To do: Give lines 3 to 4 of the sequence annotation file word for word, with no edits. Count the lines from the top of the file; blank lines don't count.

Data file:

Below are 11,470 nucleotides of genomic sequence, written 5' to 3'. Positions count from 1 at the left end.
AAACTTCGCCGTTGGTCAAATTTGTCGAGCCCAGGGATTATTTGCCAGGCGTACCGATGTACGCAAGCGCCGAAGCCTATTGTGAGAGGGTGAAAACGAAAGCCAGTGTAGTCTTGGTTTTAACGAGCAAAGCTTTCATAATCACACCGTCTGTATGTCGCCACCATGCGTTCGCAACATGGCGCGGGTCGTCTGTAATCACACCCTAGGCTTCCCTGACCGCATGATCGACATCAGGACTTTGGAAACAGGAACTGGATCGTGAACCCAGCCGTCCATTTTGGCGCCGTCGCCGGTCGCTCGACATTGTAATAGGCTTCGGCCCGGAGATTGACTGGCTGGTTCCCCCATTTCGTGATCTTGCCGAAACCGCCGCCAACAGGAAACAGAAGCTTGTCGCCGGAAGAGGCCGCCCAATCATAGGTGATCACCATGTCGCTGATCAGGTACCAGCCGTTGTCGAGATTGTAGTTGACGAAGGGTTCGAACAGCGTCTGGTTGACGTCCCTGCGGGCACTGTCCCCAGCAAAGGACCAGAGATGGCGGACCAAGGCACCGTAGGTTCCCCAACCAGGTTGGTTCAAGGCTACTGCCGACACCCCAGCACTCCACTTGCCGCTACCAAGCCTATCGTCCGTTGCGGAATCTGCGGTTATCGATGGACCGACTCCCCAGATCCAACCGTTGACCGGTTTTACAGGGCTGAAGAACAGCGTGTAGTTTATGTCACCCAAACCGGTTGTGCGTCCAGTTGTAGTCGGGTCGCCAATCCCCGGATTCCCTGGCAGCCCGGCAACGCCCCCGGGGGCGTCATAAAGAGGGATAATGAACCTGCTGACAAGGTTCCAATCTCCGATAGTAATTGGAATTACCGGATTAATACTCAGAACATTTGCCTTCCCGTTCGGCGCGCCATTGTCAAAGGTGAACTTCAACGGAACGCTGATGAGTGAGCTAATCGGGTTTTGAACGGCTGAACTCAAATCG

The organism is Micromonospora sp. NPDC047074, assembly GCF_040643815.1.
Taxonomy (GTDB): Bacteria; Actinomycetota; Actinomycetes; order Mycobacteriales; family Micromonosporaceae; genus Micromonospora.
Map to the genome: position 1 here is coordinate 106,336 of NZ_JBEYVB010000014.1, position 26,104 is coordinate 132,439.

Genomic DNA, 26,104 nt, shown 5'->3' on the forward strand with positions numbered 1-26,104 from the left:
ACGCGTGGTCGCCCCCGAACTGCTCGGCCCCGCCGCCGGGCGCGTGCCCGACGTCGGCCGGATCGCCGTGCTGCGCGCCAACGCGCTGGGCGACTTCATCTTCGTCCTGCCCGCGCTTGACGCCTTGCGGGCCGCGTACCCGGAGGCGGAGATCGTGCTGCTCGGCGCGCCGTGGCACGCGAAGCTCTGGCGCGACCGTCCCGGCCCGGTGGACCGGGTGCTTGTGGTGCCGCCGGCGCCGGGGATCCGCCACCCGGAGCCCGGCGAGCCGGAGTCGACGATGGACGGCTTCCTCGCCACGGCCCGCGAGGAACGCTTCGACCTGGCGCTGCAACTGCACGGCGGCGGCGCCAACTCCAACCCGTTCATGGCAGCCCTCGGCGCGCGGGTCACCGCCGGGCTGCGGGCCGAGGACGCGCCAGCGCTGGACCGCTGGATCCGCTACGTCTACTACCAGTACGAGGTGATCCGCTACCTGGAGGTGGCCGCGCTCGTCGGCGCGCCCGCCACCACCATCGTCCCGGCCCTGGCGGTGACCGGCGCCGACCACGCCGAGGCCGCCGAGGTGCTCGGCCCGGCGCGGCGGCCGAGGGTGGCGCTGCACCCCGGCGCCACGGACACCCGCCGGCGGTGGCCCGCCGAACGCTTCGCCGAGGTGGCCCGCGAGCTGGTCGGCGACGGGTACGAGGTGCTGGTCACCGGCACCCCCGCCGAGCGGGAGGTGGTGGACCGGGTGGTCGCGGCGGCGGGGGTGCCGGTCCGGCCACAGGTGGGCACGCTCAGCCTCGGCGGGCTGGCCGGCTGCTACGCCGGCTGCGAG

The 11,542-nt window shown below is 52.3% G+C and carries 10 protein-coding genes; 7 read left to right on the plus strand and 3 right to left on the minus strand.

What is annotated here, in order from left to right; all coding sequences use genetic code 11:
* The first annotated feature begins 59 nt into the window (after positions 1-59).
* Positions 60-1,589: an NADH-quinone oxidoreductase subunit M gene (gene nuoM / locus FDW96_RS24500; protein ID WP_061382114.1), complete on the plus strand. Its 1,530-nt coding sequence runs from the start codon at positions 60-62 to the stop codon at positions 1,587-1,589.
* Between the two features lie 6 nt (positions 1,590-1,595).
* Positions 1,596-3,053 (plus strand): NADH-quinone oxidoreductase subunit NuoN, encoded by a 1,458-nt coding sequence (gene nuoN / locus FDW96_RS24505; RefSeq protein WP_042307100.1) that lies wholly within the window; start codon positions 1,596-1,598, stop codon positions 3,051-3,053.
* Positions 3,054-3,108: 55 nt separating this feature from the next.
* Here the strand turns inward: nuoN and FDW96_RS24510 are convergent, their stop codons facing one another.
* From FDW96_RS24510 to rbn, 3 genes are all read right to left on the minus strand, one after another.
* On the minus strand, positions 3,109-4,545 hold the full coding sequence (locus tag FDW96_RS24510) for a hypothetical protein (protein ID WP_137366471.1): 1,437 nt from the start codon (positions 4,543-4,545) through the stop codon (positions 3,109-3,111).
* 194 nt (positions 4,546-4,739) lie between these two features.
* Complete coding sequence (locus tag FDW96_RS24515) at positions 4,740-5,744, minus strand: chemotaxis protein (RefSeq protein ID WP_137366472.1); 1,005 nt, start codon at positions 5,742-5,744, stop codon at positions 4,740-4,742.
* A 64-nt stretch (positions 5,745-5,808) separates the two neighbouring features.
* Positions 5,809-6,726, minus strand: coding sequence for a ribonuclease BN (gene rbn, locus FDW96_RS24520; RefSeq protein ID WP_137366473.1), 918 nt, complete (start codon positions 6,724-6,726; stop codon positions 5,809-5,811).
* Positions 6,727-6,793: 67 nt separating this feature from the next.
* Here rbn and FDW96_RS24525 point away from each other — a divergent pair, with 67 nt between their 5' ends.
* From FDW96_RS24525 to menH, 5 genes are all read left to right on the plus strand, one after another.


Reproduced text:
The organism is Micromonospora sp. NPDC047074, assembly GCF_040643815.1.
Taxonomy (GTDB): Bacteria; Actinomycetota; Actinomycetes; order Mycobacteriales; family Micromonosporaceae; genus Micromonospora.